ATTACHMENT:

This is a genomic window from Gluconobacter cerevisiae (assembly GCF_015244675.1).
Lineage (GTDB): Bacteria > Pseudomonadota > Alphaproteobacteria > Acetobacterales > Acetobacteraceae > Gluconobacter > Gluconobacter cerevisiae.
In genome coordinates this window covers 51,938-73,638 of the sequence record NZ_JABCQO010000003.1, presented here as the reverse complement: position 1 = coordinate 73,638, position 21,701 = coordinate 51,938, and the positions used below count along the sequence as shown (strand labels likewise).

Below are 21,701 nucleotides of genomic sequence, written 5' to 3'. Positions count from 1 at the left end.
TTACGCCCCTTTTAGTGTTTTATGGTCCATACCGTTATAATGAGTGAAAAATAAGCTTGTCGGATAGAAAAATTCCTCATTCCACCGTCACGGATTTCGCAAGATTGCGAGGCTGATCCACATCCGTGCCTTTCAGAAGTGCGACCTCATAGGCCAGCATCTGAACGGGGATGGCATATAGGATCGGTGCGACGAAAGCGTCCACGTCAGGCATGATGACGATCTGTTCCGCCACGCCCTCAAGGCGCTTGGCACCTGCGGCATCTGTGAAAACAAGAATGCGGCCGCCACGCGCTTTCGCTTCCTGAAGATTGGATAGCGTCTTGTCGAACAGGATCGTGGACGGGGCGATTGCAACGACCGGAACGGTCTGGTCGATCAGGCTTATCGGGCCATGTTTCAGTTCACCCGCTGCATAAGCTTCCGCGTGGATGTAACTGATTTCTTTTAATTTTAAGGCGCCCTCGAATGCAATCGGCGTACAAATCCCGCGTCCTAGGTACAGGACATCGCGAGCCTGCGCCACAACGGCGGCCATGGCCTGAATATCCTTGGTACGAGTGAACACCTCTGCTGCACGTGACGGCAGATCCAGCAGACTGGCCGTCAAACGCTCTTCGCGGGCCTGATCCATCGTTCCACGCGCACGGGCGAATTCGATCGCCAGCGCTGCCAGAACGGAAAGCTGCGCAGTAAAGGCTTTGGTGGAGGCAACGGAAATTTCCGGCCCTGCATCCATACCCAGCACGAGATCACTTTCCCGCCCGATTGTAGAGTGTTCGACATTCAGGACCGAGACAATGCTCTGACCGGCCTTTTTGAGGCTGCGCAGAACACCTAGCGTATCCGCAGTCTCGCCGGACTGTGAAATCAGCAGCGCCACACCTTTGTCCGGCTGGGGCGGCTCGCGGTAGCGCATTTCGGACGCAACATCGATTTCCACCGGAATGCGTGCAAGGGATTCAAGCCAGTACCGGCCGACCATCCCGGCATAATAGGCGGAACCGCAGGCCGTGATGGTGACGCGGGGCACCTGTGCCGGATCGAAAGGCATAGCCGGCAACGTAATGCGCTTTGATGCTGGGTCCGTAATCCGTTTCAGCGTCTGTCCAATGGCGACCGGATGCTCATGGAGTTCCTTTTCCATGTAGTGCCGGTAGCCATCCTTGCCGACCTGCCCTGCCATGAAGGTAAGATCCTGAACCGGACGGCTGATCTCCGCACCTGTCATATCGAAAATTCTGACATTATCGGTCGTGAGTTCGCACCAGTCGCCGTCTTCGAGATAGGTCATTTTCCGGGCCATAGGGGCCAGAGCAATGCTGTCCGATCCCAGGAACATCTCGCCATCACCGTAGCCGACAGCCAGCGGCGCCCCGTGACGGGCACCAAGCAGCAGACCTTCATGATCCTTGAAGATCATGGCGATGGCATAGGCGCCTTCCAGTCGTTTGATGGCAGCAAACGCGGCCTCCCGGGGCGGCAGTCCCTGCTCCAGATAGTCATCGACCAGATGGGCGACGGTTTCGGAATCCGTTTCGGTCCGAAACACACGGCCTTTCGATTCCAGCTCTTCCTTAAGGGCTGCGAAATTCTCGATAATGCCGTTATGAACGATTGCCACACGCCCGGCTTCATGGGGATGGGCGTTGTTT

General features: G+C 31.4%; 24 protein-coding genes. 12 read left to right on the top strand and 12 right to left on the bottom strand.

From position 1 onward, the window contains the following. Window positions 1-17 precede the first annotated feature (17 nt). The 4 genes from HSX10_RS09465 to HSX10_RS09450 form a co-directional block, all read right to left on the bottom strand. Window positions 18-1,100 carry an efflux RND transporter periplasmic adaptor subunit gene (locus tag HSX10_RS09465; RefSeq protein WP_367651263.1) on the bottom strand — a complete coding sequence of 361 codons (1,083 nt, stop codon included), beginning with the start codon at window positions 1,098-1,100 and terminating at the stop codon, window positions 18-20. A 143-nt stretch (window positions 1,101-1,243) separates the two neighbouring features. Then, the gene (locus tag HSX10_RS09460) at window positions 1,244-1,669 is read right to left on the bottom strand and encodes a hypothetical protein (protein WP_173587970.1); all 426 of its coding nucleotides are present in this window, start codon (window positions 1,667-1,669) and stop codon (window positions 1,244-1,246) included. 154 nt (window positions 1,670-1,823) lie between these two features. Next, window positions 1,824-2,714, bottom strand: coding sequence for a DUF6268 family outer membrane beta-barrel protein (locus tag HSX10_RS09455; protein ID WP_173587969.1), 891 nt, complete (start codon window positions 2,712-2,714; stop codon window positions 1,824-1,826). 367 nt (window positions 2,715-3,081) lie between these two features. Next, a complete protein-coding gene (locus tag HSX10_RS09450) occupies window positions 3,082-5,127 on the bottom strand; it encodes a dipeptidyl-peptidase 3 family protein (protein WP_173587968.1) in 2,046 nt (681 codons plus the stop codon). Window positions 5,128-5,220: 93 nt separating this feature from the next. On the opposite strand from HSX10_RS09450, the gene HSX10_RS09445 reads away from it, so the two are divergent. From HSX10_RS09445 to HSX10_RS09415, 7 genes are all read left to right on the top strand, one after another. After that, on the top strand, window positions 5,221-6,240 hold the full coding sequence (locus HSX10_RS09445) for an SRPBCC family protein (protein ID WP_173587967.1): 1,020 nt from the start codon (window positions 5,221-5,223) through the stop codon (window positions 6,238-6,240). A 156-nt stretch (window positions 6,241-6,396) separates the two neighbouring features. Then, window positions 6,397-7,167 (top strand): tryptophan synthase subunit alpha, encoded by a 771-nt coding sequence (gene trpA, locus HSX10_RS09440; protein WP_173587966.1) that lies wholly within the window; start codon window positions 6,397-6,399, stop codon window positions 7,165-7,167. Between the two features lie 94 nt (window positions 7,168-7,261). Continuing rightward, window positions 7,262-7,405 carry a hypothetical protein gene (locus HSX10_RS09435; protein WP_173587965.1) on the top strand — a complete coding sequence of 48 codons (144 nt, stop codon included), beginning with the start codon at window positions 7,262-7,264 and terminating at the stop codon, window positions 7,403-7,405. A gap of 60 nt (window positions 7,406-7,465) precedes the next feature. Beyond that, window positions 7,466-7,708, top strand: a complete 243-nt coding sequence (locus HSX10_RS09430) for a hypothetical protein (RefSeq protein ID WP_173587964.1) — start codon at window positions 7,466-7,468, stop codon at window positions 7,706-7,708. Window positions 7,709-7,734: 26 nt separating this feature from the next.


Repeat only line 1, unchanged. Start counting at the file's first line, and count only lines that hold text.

This is a genomic window from Gluconobacter cerevisiae (assembly GCF_015244675.1).